Shopping For Carole

Thursday, August 17, 2017

Rare Photos From Carole's USO Tour

In Summer of 1944 Carole went on a two month USO tour with Jack Benny, harmonica player Larry Adler, singer Martha Tilton, and June Bruner. The group entertained thousands of troops in New Guinea, Fiji, and Australia. The photos on this page are from Larry Adler's personal collection ...

Sunday, July 23, 2017

Vintage Ads

Throughout her career Carole appeared in ads for many different products. She advertised everything from Chesterfield cigarettes to Royal Crown cola. Here are some of her ads ...

With John Hubbard, Donald Meek, and Joyce Comptom    

With John Hubbard                                                                                                                                

         With Victor Mature                                                                       

Hal Roach and "The Ping Girl" (1939-1940)

In the Fall of 1939 director Hal Roach gave twenty year old Carole the lead role in his science fiction film One Million B.C. Although the movie got mixed reviews the publicity Carole received made her a star. Hal Roach was so impressed with her performance that he gave her a seven year contract. Carole starred opposite John Hubbard in the comedies Turnabout and Road Show. She also appeared in Topper Returns, a sequel to the hit movie Topper. While working at the Roach studio Carole underwent a physical transformation. She lost nearly 20 pounds, dyed her hair platinum blonde, and had cosmetic surgery on her nose. In 1940 she was loaned to Paramount to star in the drama Mystery Sea Raider. Carole had brief romances with assistant director Hal Roach Jr. and agent Pat DiCicco.

She married yacht broker William Hunt on July 4, 1940 after a whirlwind romance. They divorced four months later. Frank Seltzer, Hal Roach's head of publicity, gave Carole the nickname "The Ping Girl: Because She Makes You Purr". The idea came from an automobile ad slogan that said "change ping to purr". Carole hated this nickname probably because the word "ping" was also slang for a male erection. When Hal Roach threw a party at Ciro's to introduce "The Ping Girl" Carole refused to attend. She said  "I was never consulted  about the scheme nor do I approve the appellation they would like to inflict upon me. For these reasons I will not be present at my own reception to ping, purr, or even coo."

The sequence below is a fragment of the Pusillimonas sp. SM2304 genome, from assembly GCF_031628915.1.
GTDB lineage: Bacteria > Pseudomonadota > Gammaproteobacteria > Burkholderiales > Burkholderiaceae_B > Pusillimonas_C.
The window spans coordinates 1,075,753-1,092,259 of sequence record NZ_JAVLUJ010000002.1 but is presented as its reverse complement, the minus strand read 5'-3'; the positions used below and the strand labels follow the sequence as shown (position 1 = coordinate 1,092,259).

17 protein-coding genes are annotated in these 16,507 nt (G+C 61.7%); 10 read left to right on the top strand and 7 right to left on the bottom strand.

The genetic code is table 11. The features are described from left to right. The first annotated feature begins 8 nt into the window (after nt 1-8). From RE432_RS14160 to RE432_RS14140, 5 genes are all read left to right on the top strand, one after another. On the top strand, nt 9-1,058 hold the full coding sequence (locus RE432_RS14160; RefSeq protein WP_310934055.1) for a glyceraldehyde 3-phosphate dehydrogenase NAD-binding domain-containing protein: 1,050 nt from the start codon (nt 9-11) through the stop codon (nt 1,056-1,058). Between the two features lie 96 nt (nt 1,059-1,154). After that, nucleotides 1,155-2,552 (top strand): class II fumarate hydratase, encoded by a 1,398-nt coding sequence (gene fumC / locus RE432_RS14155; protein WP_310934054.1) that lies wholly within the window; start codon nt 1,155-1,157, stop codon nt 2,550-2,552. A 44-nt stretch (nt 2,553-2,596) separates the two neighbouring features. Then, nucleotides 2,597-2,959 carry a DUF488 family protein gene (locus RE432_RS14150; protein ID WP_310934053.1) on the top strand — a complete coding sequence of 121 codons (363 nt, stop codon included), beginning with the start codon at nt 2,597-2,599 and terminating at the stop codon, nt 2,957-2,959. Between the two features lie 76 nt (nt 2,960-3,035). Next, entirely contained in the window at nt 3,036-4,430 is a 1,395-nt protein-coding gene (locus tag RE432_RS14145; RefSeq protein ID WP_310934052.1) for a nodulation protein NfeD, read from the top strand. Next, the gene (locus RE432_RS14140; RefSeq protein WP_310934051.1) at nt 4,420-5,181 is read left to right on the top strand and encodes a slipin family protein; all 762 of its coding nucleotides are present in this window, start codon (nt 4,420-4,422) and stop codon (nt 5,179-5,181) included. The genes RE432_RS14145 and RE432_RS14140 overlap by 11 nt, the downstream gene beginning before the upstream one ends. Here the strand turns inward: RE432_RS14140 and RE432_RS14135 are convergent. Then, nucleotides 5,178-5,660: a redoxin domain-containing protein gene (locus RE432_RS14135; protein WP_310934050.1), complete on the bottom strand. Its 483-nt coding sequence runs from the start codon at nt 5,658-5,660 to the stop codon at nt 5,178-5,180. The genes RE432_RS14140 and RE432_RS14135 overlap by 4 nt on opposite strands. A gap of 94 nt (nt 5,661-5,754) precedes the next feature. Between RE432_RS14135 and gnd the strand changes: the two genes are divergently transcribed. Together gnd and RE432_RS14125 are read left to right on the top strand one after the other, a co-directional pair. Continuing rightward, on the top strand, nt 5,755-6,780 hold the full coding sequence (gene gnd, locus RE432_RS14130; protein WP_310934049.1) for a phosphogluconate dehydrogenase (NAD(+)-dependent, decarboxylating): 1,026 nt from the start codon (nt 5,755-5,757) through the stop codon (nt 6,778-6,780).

Carole was so upset that she sent letters to all the newspaper editors to complain. She wrote:

 "This is the lament of a fugitive from a leg-art career. I want a fair chance to prove myself something more than a curvaceous cutie. I want to get out of bathing suits and into something more substantial. Unfortunately the publicity department of my studio does not agree. They have conceive the brilliant idea of selling me to the public as "The Ping Girl" - because she makes you purr. This flash of genius is to be illustrated with a series of pictures out of their files suggestive of anything but acting talent. I haven't any legal redress. There isn't I am advised any way to stop the publicity department. Therefore I am asking you to help me nip the scheme in the right place - in the pages of your newspaper."

Carole also asked that the newspapers not publish any more of her bathing suit pin-ups. Her protest got her a lot of attention and some critics thought it was all just a publicity stunt. In December of 1940 she left Hal Roach's studio and signed a new contract with 20th Century Fox.

Sunday, July 16, 2017

Letters From Carole

Carole loved writing to her friends and fans. Although she was very busy Carole typed (and in some cases hand wrote) all of the letters herself. Here is a collection of twenty letters from Carole ...